|"See what you made me do... "|
My Birthday Celebration 2013 continues and Dear D treated me to the 7:45 screening of director James Wan's 'Based on the True Story' much-touted (currently at 84% Fresh on RottenTomatoes -- almost unheard of for a horror movie) The Conjuring at our favorite (and mutually local) multiplex.
After a brief prologue involving a rather terrifying doll and the introduction of so-called 'Demonologists,' Ed (Patrick Wilson) and Lorraine (Vera Farmiga) Warren, we meet Roger (Ron Livingston) and Carolyn (Lily Taylor) Perron as they move themselves and their five daughters from NJ to a secluded house in rural Rhode Island in 1971. The family is excited to explore their new digs but their dog refuses to enter (D turned to me and whispered "Leave. Leave now.") and the horrible things start to happen almost immediately. By the time Carolyn convinces the Warrens to help them, the family is sleeping together in the living room; doors are tied shut to prevent them from rattling and banging; Carolyn is covered in mysterious bruises and the girls are terrified. The Warrens determine that this not a haunting, but an attempt at demonic possession and vow to get a priest to exorcise the demonic entity. Sadly, the script is by brothers Chad and Carey Hayes (House of Wax; The Reaping) and it never reaches the height of creepy as Wan's last movie (written with Wan's Saw and Dead Silence partner Leigh Whannel), Insidious.
A caveat - as a non-believer, possession movies (nope, not even The Exorcist) just aren't scary to me (not that any horror movie is ever really 'scary' to a jaded horror fan like Uncle P). But while D and most of the very packed audience jumped and screamed a whole lot more than I did (I'll admit to jumping once -- the maid!!), but the creepy finesse of Insidious just wasn't quite there. What saves the movie are the earnest performances of the very talented cast who sell some pretty absurd dialog with earnest conviction. Wilson is fine as usual and Livingston (whose character is a trucker, leaving him away from home for work) isn't given enough to do. Taylor, an Indie darling whose last horror movie was the deplorable remake of The Haunting, gives one of her best performances to date as a loving, terrified mom desperate to keep her equally terrified family safe. But this is far and away Farmiga's movie. Having just spent the past spring watching her astonishing performance as Norma Bates on AMC's "Bates Motel" and seeing her create and totally lose herself in diametrically opposed character in a very different genre piece, it's obvious she she should make more scary stuff. Another Indie darling, Farmiga seems so at home in genre work and you can't take your eyes off of her whenever she's onscreen. Lorraine comes across as both strong in faith and character and I almost believed she could see the evil she claimed to see.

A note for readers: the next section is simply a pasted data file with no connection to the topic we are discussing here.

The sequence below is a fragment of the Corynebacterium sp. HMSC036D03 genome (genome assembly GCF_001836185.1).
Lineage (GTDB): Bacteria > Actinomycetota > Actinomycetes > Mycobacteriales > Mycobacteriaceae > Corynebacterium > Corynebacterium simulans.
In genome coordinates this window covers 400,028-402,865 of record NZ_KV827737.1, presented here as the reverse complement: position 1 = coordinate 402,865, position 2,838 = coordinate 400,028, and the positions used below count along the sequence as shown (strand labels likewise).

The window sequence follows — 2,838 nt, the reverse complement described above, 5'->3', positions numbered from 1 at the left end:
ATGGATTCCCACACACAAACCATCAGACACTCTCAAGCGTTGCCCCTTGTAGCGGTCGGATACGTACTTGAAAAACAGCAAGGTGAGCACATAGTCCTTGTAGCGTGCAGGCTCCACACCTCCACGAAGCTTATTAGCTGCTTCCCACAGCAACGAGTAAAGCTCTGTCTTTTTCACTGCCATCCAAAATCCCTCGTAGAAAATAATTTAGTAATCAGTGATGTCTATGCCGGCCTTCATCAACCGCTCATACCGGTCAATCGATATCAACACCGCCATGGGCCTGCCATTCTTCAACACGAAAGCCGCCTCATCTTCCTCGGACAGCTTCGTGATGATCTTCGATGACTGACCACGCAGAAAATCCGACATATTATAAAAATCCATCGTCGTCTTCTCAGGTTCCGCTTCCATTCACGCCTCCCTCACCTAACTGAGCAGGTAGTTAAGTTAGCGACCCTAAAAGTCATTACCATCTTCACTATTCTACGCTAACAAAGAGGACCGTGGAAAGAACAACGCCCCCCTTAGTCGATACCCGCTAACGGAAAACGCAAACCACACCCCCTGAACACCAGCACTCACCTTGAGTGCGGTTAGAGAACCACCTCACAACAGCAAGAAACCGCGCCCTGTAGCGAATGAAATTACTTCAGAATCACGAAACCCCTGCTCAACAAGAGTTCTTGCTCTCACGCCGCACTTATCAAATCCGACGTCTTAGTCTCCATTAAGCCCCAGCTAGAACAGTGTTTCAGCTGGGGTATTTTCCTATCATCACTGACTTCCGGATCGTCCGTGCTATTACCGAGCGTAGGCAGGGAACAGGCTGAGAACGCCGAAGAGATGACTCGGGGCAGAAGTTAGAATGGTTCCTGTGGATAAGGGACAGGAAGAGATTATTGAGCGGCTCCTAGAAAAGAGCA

Joseph Bishara's (Insidious) score works well and allows plenty of room for nostalgic period music while all of the design and art direction gets the 70's pretty right (at least as well as I can remember, I was actually quite young in 1971... sigh... ). Don't get me wrong, The Conjuring is hardly a bad movie and not even a bad horror movie. It just wasn't quite creepy enough for me to make it a great horror movie. It's fun and has lots of shocks and weirdness and appropriate, tension-relieving humor as any good horror movie should and Wan does know how to build suspense, even if the payoffs weren't always what I hoped they could have been. Of course, a few of the payoffs are visually striking and startling at the same time. The movie works best at those moments, but they're to few and far between to make up for things like a non-religious family immediately buying into the religious aspects that the Warrens extoll to them without question.
D loved it, saying it was one of the scariest movies he'd ever seen. I must admit to enjoying his reactions and jumps and yelps even more than the movie (you know I love you, D!!). I can understand why this movie (just like The Exorcist) works for so many people. It just missed for Uncle P. **1.2 (Two and a Half Stars). The Conjuring is rated R for "Terror." And for the first time in a long time, I saw no inappropriately young people in the audience! Thanks for being responsible, Hamilton, NJ movie-goers!
The Warrens are real people, though Ed passed away in 2006. There is already talk of a franchise surrounding the couple's exploits as 'paranormal investigators' and there is an amusing Easter Egg in the end referencing their most famous (and highly-debated) case in one Amityville, NY.